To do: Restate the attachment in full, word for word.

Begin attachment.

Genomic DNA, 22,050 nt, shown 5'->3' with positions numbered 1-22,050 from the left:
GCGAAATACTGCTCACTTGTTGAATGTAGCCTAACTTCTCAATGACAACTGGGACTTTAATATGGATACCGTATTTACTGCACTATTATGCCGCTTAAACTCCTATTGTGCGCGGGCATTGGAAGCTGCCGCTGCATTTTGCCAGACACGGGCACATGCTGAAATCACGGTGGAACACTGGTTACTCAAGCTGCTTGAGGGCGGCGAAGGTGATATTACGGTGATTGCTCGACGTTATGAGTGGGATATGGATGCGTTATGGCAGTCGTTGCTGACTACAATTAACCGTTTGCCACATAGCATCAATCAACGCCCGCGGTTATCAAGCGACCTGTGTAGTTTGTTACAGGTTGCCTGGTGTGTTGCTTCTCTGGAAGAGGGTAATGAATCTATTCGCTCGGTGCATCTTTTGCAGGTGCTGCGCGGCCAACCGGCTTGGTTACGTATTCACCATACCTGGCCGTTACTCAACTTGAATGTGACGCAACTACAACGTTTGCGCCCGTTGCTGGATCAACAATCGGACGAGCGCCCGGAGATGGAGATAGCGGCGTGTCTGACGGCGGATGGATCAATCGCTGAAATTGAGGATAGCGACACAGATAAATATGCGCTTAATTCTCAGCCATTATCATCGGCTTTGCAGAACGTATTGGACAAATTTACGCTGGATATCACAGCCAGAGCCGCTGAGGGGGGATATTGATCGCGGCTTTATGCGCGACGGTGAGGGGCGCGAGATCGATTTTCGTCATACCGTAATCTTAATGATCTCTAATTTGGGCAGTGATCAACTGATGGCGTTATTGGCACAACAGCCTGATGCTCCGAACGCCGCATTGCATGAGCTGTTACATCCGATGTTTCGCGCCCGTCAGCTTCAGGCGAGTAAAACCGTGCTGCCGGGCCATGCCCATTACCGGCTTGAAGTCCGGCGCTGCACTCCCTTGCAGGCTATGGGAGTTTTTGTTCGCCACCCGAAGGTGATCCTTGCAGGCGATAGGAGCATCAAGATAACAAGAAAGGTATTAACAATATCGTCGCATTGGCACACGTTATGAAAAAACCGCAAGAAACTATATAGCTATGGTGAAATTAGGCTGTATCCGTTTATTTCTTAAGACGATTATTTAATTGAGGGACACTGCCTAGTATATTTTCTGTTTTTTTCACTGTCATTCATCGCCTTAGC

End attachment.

Genomic DNA, 22,050 nt, shown 5'->3' with positions numbered 1-22,050 from the left:
GCGAAATACTGCTCACTTGTTGAATGTAGCCTAACTTCTCAATGACAACTGGGACTTTAATATGGATACCGTATTTACTGCACTATTATGCCGCTTAAACTCCTATTGTGCGCGGGCATTGGAAGCTGCCGCTGCATTTTGCCAGACACGGGCACATGCTGAAATCACGGTGGAACACTGGTTACTCAAGCTGCTTGAGGGCGGCGAAGGTGATATTACGGTGATTGCTCGACGTTATGAGTGGGATATGGATGCGTTATGGCAGTCGTTGCTGACTACAATTAACCGTTTGCCACATAGCATCAATCAACGCCCGCGGTTATCAAGCGACCTGTGTAGTTTGTTACAGGTTGCCTGGTGTGTTGCTTCTCTGGAAGAGGGTAATGAATCTATTCGCTCGGTGCATCTTTTGCAGGTGCTGCGCGGCCAACCGGCTTGGTTACGTATTCACCATACCTGGCCGTTACTCAACTTGAATGTGACGCAACTACAACGTTTGCGCCCGTTGCTGGATCAACAATCGGACGAGCGCCCGGAGATGGAGATAGCGGCGTGTCTGACGGCGGATGGATCAATCGCTGAAATTGAGGATAGCGACACAGATAAATATGCGCTTAATTCTCAGCCATTATCATCGGCTTTGCAGAACGTATTGGACAAATTTACGCTGGATATCACAGCCAGAGCCGCTGAGGGGGGATATTGATCGCGGCTTTATGCGCGACGGTGAGGGGCGCGAGATCGATTTTCGTCATACCGTAATCTTAATGATCTCTAATTTGGGCAGTGATCAACTGATGGCGTTATTGGCACAACAGCCTGATGCTCCGAACGCCGCATTGCATGAGCTGTTACATCCGATGTTTCGCGCCCGTCAGCTTCAGGCGAGTAAAACCGTGCTGCCGGGCCATGCCCATTACCGGCTTGAAGTCCGGCGCTGCACTCCCTTGCAGGCTATGGGAGTTTTTGTTCGCCACCCGAAGGTGATCCTTGCAGGCGATAGGAGCATCAAGATAACAAGAAAGGTATTAACAATATCGTCGCATTGGCACACGTTATGAAAAAACCGCAAGAAACTATATAGCTATGGTGAAATTAGGCTGTATCCGTTTATTTCTTAAGACGATTATTTAATTGAGGGACACTGCCTAGTATATTTTCTGTTTTTTTCACTGTCATTCATCGCCTTAGC